Your car accident in Seattle can leave you facing an inordinate amount of unplanned expenses. While you likely do not want to seem as though you are attempting to punish the driver responsible for your collision, circumstances may make it necessary for you to hold them legally liable. Yet what happens when you discover that the car they were driving was not there's, and that the reason they were not in their own vehicle is because their past conduct behind the wheel kept them from being licensed or carrying insurance. Your understanding may quickly turn to anger towards whoever entrusted them with their vehicle.
The legal principle of negligent entrustment may allow you to extend liability for your accident to the party the loaned the driver their vehicle. Negligent entrustment is based on the assumption that those who loan their vehicles to other drivers should know whether those drivers are competent behind the wheel, and if there are reasons to believe that they are not, then the vehicle owners should not give them their vehicles. If they do so, they assume the responsibility for any accidents and/or damages the drivers cause.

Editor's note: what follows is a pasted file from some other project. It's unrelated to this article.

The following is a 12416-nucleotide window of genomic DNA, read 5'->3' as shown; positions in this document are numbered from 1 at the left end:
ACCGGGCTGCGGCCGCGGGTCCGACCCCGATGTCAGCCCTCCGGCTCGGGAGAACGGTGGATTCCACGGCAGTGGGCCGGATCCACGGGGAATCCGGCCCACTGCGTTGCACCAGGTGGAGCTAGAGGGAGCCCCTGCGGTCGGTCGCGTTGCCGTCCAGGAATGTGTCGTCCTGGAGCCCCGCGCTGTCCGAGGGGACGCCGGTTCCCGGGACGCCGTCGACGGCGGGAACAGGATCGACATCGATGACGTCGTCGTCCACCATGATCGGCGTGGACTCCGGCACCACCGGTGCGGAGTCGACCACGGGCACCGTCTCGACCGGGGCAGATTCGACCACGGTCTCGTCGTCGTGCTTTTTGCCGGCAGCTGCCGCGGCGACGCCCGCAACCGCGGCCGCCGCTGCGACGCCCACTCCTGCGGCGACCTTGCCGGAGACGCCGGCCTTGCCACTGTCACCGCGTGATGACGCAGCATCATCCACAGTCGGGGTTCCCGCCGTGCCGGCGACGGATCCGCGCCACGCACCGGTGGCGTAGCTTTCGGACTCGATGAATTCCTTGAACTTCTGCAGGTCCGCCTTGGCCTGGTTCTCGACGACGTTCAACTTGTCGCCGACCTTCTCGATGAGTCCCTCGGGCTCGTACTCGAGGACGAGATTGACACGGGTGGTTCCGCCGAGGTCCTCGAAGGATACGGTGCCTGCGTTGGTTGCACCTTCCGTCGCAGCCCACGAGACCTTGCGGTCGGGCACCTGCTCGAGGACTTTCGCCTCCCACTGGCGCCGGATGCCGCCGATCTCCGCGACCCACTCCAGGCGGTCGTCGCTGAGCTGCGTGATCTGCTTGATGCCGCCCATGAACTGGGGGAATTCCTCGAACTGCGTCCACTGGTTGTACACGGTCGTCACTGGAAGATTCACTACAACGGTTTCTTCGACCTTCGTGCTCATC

The negligent entrustment may not apply to every case in which one driving a borrowed car causes an accident. Per rulings issues by Washington state courts, the person loaning a vehicle to another must know (or have reason to believe) that the driver to whom they were entrusting it was reckless, heedless or incompetent, and yet despite having that knowledge, they loaned them the vehicle anyway in order for this principle to apply to your case. Instances were one's car was taken without their permission would not qualify.